quantifies the support of the integral (52) and denotes the tensor-to-scalar ratio evaluated on CMB scales. The value of depends on the evolution of after CMB scales have exited the horizon during inflation. In slow roll models this evolution is typically small (second order in slow roll), with observational data on CMB scales requiring , leading to the prediction of an unobservably small level of gravitational waves, (12).

iii.4 Implications for Relativistic DBI

Lidsey and Huston (14) derived an interesting generalization of the field range bound of (12) that is useful in the DBI limit (). Here we briefly review their argument. Let be the field variation when observable scales are generated during inflation, corresponding to -foldings of inflationary expansion (this corresponds to the CMB multipole range ). Then the integral in the bound on the Planck mass (42) can be approximated as follows

(55)

Here, we have bounded the integral by a small part of the Riemann sum, defined and used . Equation (42) then becomes

(56)

Next, we note that the warped tension can be expressed in terms of the scalar power spectrum , the tensor-to-scalar ratio , and the non-Gaussianity parameter . can therefore be related to observables

(57)

and hence

(58)

For slow roll models with this is not a very useful constraint. However, for relativistic DBI models with the bound (58) is independent of . Since, , (from observations) and (from theory) we conclude that super-Planckian field variation is inconsistent with observations. The Lyth bound (53) can now be written as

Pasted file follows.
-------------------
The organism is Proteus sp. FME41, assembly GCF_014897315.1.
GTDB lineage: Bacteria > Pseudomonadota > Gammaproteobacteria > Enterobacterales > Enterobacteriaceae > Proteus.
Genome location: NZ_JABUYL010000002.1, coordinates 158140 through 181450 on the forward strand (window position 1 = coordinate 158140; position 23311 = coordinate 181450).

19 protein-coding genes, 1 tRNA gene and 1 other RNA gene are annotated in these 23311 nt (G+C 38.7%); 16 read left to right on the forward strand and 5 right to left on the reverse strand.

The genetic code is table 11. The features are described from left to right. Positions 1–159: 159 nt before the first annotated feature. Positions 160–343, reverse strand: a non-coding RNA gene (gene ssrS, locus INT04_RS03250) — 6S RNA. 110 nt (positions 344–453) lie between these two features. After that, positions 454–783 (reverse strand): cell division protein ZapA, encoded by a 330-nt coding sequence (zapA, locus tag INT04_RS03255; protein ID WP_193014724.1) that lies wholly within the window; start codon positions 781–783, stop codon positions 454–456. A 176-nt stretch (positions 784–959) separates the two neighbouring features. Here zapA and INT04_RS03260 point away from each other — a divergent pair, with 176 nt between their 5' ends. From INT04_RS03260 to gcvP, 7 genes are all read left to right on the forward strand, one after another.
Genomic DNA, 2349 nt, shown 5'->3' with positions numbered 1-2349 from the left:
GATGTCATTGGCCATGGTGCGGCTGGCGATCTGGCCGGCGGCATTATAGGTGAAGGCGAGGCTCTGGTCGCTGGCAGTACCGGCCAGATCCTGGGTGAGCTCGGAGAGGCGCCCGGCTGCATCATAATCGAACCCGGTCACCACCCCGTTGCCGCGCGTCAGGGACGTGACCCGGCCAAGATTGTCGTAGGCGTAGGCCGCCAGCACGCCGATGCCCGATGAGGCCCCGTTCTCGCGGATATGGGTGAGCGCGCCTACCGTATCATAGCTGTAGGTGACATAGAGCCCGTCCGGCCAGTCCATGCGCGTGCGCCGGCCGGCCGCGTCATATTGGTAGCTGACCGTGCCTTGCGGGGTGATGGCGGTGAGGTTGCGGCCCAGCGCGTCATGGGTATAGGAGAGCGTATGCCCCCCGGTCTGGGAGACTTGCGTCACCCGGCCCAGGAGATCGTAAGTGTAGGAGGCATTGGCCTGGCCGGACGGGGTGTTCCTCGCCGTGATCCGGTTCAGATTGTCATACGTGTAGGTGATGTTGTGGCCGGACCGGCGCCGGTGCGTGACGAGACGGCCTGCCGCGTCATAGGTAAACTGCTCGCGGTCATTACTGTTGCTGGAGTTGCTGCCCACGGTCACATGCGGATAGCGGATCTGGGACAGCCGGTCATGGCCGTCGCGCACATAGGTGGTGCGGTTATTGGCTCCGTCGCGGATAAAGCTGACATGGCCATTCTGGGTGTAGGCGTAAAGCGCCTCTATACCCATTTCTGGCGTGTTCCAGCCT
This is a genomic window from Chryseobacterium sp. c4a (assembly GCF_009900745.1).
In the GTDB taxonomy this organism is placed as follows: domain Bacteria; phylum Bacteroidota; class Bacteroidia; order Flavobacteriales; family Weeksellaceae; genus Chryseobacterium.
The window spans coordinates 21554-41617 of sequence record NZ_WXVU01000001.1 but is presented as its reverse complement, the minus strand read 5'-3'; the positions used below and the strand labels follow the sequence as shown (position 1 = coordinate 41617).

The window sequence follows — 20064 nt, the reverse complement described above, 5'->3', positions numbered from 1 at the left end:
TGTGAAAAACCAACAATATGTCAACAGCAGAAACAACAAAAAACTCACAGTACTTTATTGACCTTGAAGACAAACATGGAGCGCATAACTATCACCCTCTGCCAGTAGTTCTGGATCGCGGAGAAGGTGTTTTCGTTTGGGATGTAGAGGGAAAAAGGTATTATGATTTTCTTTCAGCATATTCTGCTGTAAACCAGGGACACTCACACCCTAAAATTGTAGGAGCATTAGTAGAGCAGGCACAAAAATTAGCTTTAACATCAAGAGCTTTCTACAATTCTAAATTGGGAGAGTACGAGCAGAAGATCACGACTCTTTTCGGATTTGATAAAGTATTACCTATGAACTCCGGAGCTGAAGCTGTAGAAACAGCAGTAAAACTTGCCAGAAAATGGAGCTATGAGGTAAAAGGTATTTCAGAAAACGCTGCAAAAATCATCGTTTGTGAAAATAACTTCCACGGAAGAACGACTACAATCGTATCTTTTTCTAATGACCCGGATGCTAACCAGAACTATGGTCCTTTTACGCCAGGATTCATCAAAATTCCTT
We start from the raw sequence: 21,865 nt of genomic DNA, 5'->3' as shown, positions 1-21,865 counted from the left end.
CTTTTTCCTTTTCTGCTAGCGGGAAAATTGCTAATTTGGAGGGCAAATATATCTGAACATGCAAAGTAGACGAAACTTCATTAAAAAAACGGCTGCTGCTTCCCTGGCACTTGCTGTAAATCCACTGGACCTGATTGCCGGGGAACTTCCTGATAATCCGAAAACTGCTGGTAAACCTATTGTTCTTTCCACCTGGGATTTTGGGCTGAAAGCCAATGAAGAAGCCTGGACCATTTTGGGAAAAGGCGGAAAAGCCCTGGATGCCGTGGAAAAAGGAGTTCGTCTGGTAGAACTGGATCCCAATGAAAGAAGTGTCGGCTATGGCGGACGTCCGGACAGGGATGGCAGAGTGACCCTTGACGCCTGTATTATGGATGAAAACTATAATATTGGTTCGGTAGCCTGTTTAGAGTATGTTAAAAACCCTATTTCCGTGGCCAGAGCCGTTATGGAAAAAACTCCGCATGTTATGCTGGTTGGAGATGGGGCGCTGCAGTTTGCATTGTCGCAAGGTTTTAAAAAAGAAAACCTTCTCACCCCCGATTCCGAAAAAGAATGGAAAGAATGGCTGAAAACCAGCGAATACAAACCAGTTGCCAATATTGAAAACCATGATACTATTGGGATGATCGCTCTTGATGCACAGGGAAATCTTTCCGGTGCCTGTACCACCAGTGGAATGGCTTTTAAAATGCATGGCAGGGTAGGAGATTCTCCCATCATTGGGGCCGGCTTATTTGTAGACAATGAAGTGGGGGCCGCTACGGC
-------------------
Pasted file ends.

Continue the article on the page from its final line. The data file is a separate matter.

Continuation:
(59)

Substituting this into (58) we find (14)

(60)

The observed level of scalar fluctuations therefore implies that the tensor amplitude is unobservably small for relativistic DBI models if the field range bound of (12) is applied (unless is made unnaturally small). We emphasize that the bound (60) does not apply to slow roll models since has been assumed in its derivation.

Interestingly, Lidsey and Huston also derived a lower limit on for models of UV DBI inflation with and (14)

(61)

The limits (60) and (61) are clearly inconsistent unless is very small, cf. (47) and (48).

With the work of (12), (13) and (14) there is now a growing body of evidence that the best motivated theoretical models of relativistic (UV) DBI inflation are in tension with the data if microscopic constraints are applied consistently. In this paper we reach conclusions that are consistent with this and show that these problems persist even if considerable freedom is allowed for the functional form of the brane potential and the background warp factor .

Iv The Flow Formalism for D-brane Inflation

To study the ensemble of inflationary models specified by the theoretical ansatz of the previous section, we adapt the inflationary flow formalism (31); (32); (33). In this section we derive the generalized flow equations for brane inflation. In the next section we present our numerical results.